You wouldn't expect a video game that features dungeons and dragons to be too long on reality, but there's an interesting departure from fantasy in Vivendi's (NYSE:V) massive multiplayer online role-playing game (MMORPG), World of Warcraft (WoW).

Hidden among the smiling, backstabbing gnomes, scuttling, giant spiders, and innumerable geeks who control said characters -- present writer included -- there are three virtual auction houses where fake beings can buy and sell fake property using fake money.

The in-game eBay (NASDAQ:EBAY) matches buyers and sellers, automates payment, and even features a type of buy-it-now option for those who don't want to wait. The game's virtual email system -- which characters access by finding virtual mailboxes in virtual towns -- carries the money to the seller and the goods to the lucky buyer. By journeying to the special, more expensive neutral auction house, even lethal enemies who cannot otherwise communicate may engage in free trade.

Geeky? You bet. But it's also a stroke of genius.

Foremost, it's a way of making more money for Vivendi. As with Sony's (NYSE:SNE) EverQuest, Blizzard Entertainment, the Vivendi division that produces WoW, gets a monthly fee. One of the best ways to ensure that millions of us suckers stick with the game is to allow us to accumulate large hordes of virtual wealth. Obviously, Blizzard thinks there's no better way of doing that than creating an efficient free market inside the game itself.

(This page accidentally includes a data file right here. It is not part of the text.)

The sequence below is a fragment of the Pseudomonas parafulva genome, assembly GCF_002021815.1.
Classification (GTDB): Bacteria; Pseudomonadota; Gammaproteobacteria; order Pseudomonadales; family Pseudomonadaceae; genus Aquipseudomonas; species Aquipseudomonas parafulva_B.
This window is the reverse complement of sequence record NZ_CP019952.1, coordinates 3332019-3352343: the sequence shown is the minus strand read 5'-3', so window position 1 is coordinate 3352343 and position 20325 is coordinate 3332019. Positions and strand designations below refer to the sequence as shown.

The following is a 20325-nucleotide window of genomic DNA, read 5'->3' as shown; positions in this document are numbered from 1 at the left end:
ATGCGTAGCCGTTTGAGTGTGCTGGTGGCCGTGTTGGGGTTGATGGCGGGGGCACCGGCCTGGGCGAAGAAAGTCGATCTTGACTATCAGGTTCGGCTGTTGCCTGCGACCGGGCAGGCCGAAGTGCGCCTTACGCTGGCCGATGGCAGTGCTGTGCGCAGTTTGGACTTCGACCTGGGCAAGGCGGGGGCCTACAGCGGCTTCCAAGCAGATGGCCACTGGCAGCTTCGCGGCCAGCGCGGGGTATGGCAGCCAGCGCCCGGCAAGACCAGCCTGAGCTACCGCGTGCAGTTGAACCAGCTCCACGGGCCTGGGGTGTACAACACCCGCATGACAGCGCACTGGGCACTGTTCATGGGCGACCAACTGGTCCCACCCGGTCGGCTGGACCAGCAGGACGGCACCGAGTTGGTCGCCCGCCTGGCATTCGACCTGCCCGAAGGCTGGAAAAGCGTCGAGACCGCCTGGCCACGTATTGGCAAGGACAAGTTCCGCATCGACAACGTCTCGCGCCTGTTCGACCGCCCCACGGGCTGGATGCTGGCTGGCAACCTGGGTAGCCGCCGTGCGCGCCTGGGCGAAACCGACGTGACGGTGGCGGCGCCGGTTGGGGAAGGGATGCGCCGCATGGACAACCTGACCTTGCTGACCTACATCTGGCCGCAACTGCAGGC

Other MMORPGs before this have produced robust economies -- notably EverQuest, Ultima Online, and Blizzard's Diablo 2 -- allowing characters to purchase and trade items within the game, but this usually involved cumbersome online meetings and barter.

Because of their inefficiencies, some argued, the marketplaces soon produced problems unforeseen by the first game designers: the sale of virtual property for real money. Though contrary to most games' user licenses, it's a common practice. Just try an eBay, Yahoo! (NASDAQ:YHOO), or Google (NASDAQ:GOOG) search. You'll find plenty of items, though many of these offers will be from shady characters, and are likely to yield counterfeit virtual goods -- yes, there are such things -- produced by various exploitation techniques. Ironically, if Blizzard's virtual auction house succeeds on eBay's example, it will be at eBay's expense. Items sold for virtual gold won't make stockholders any money.

Whether the new in-game system can overcome the ex-game item market remains to be seen, but it certainly can't fare worse than some game publishers' previous policies of trying to shut down auctions and sale sites. The virtual world is the same as ours: If there's demand, and there's supply, a market will follow.

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Seth Jayson's noob Warcraft characters could really use some l337 itamz, but at the time of publication, he had positions in no firm mentioned. View his stock holdings and Fool profile here. Fool rules are here.